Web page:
Through crookt fingers snuffs the air
Knife-cold in his nose.
Hunger-weak, snow-dazzled,
Old Thomas Kelly
Thrusts his bit hands, for warmth
’Twixt waistcoat and belly.


The Moonlit Journey

Unguarded stands the shuttered sky:
The creeping Thief of Night
With tool and hook begins to ply
His careful picking: he would pry
And filch her coffered light.
The soundless tapping of his bar
Pricks out each sudden star.
The soundless tapping of his bar
Lets out the wealthy Moon:
The frozen Bright goes arching far
On buttresses of lucid spar
And lights the road to Cloun;
And all the pouring of her riches
Floats on the silent ditches.
The crescent road is ivory
Between the silver water:
But squat and black and creeping, see,
Blank as the shadow of a tree,
Old Robert and his daughter
Toil on: and fearful, each descries
Moon-gleams in other’s eyes.


A Song of the Walking Road

The World is all orange-round:
The sea smells salt between:
The strong hills climb on their own backs,
Coloured and damascene,
Cloud-flecked and sunny-green;
Knotted and straining up,
Up, with still hands and cold:
Grip at the slipping sky,
Yet cannot hold:
Round twists old Earth, and round ...
Stillness not yet found.
Plains like a flat dish, too,
Shudder and spin:
Roads in a pattern crawl
Scratched with a pin
Across the fields’ dim shagreen:
—Dusty their load:
But over the craggy hills
Wanders the Walking Road!
Broad as the hill’s broad,
Rough as the world’s rough, too:
Long as the Age is long,
Ancient and true,
Swinging, and broad, and long:
—Craggy, strong.
Gods sit like milestones
On the edge of the Road, by the Moon’s sill;
Man has feet, feet that swing, pound the high hill
Above and above, until
He stumble and widely spill
His dusty bones.
Round twists old Earth, and round ...
Stillness not yet found.


The Sermon
(Wales, 1920)

Like gript stick
Still I sit:
Eyes fixed on far small eyes,
Full of it:
On the old, broad face,
The hung chin;
Heavy arms, surplice
Worn through and worn thin.
Probe I the hid mind
Under the gross flesh:
Clutch at poetic words,
Follow their mesh
Scarce heaving breath.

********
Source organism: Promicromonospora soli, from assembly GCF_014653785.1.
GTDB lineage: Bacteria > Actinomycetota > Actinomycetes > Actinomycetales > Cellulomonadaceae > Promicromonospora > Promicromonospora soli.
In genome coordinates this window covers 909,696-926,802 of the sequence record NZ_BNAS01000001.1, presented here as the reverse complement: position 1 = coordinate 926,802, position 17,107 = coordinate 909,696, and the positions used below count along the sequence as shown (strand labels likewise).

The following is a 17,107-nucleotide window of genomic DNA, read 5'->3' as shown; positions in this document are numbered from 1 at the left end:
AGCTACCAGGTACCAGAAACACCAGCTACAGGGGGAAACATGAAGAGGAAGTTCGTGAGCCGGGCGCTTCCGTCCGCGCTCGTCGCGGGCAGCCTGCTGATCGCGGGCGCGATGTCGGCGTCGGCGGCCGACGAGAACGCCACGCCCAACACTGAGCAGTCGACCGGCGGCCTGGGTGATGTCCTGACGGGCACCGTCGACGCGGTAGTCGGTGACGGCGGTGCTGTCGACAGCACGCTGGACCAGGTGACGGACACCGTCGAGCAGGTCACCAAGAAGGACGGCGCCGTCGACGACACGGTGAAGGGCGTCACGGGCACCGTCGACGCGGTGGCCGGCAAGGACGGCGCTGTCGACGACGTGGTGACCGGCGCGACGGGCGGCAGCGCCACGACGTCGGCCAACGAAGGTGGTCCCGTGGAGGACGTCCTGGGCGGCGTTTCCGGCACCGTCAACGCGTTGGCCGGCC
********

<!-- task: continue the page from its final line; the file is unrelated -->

Clutch, marvel, wonder,
Till the words end.
Stilled is the muttered thunder:
The hard, few people wake,
Gather their books and go ...
—Whether their hearts could break
How can I know?


The Rolling Saint

Under the crags of Teiriwch,
The door-sills of the Sun,
Where God has left the bony earth
Just as it was begun;
Where clouds sail past like argosies
Breasting the crested hills
With mainsail and foretopsail
That the thin breeze fills;
With ballast of round thunder,
And anchored with the rain;
With a long shadow sounding
The deep, far plain:
Where rocks are broken playthings
By petulant gods hurled,
And Heaven sits a-straddle
The roof-ridge of the World:
—Under the crags of Teiriwch
Is a round pile of stones,
Large stones, small stones,
—White as old bones;
Some from high places
Or from the lake’s shore;
And every man that passes
Adds one more—
The years it has been growing
Verge on a hundred score.
For in the Cave of Teiriwch
That scarce holds a sheep,
Where plovers and rock-conies
And wild things sleep,
A woman lived for ninety years
On bilberries and moss
And lizards and small creeping things,
And carved herself a cross:
But wild hill robbers
Found the ancient saint
And dragged her to the sunlight,
Making no complaint.
Too old was she for weeping,
Too shrivelled and too dry:
She crouched and mumle-mumled
And mumled to the sky.
No breath had she for wailing,
Her cheeks were paper-thin:
She was, for all her holiness,
As ugly as sin.
They cramped her in a barrel
—All but her bobbing head
—And rolled her down from Teiriwch
Until she was dead:
They took her out and buried her
—Just broken bits of bone
And rags and skin, and over her
Set one small stone:
But if you pass her sepulchre
And add not one thereto
The ghost of that old murdered Saint
Will roll in front of you
The whole night through.
The clouds sail past in argosies
And cold drips the rain:
The whole world is far and high
Above the tilted plain.
The silent mists float eerily,
And I am here alone:
Dare I pass the place by
And cast not a stone?



Still is the leaden night:
The film-eyed moon
Spills hardly any light,
But nods to sleep—And soon
Through five broad parishes there is no sound
But the far melancholy wooing
Of evil-minded cats; and the late shoeing